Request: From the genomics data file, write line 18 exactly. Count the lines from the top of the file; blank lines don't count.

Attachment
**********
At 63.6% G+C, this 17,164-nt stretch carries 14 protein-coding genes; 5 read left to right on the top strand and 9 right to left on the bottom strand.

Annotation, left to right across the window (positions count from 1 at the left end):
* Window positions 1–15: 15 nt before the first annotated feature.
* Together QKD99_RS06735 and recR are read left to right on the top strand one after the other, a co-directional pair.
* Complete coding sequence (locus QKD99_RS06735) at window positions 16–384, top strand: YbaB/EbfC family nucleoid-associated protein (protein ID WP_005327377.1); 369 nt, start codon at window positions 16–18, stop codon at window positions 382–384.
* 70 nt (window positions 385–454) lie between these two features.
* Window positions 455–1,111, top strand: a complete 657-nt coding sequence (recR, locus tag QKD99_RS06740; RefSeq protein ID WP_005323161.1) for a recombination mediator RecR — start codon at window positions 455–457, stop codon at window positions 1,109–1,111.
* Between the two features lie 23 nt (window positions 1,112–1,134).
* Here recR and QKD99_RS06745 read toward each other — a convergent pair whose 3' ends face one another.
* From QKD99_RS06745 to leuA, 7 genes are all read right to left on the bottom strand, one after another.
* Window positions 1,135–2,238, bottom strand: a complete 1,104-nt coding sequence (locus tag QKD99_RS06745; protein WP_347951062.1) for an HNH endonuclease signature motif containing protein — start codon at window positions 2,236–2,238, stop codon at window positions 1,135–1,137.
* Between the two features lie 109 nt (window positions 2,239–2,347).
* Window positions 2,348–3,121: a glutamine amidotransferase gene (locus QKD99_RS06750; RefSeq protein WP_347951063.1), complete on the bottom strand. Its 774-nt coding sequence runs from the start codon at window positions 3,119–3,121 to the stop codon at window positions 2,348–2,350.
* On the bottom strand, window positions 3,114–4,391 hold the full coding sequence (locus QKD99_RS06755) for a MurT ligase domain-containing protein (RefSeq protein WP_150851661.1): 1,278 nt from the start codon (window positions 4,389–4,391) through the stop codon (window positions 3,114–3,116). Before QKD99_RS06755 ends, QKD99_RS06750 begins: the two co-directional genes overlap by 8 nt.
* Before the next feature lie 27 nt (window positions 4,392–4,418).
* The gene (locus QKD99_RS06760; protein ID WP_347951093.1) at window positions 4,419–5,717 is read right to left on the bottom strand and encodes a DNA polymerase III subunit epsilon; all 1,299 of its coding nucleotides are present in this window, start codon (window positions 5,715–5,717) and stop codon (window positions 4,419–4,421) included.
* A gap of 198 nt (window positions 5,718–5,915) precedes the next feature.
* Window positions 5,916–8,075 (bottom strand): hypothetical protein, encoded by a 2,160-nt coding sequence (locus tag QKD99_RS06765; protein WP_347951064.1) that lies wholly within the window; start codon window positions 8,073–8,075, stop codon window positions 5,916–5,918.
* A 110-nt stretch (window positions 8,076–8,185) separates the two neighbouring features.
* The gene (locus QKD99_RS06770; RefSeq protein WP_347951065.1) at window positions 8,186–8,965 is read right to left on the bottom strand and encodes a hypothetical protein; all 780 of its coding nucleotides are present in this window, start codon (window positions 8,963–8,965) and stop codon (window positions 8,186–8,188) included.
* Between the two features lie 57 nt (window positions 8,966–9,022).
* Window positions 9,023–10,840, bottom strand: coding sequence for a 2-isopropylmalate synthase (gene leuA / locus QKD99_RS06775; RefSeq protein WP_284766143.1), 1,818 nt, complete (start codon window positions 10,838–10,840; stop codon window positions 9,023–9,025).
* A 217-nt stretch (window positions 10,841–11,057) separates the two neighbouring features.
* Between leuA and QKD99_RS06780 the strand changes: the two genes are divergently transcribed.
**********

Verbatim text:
* Window positions 5,916–8,075 (bottom strand): hypothetical protein, encoded by a 2,160-nt coding sequence (locus tag QKD99_RS06765; protein WP_347951064.1) that lies wholly within the window; start codon window positions 8,073–8,075, stop codon window positions 5,916–5,918.